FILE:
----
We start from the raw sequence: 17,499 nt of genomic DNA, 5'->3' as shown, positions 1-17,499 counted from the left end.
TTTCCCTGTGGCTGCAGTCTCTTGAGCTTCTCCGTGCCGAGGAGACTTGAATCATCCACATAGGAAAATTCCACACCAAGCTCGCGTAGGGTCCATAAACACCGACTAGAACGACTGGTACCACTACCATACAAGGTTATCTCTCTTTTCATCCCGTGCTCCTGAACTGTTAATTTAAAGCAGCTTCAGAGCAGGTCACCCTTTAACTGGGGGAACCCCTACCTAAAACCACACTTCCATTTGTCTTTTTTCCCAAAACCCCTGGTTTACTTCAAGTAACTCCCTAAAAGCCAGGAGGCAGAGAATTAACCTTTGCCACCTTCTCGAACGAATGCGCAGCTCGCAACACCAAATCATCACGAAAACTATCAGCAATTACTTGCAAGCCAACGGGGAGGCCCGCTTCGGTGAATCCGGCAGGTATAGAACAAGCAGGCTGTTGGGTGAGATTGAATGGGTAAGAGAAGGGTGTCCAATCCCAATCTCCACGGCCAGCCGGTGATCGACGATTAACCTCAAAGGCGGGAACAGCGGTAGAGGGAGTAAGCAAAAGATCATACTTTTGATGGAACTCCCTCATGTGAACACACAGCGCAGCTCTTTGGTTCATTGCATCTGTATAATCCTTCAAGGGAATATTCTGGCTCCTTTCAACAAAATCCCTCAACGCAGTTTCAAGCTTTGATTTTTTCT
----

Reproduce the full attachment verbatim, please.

We start from the raw sequence: 17,499 nt of genomic DNA, 5'->3' as shown, positions 1-17,499 counted from the left end.
TTTCCCTGTGGCTGCAGTCTCTTGAGCTTCTCCGTGCCGAGGAGACTTGAATCATCCACATAGGAAAATTCCACACCAAGCTCGCGTAGGGTCCATAAACACCGACTAGAACGACTGGTACCACTACCATACAAGGTTATCTCTCTTTTCATCCCGTGCTCCTGAACTGTTAATTTAAAGCAGCTTCAGAGCAGGTCACCCTTTAACTGGGGGAACCCCTACCTAAAACCACACTTCCATTTGTCTTTTTTCCCAAAACCCCTGGTTTACTTCAAGTAACTCCCTAAAAGCCAGGAGGCAGAGAATTAACCTTTGCCACCTTCTCGAACGAATGCGCAGCTCGCAACACCAAATCATCACGAAAACTATCAGCAATTACTTGCAAGCCAACGGGGAGGCCCGCTTCGGTGAATCCGGCAGGTATAGAACAAGCAGGCTGTTGGGTGAGATTGAATGGGTAAGAGAAGGGTGTCCAATCCCAATCTCCACGGCCAGCCGGTGATCGACGATTAACCTCAAAGGCGGGAACAGCGGTAGAGGGAGTAAGCAAAAGATCATACTTTTGATGGAACTCCCTCATGTGAACACACAGCGCAGCTCTTTGGTTCATTGCATCTGTATAATCCTTCAAGGGAATATTCTGGCTCCTTTCAACAAAATCCCTCAACGCAGTTTCAAGCTTTGATTTTTTCT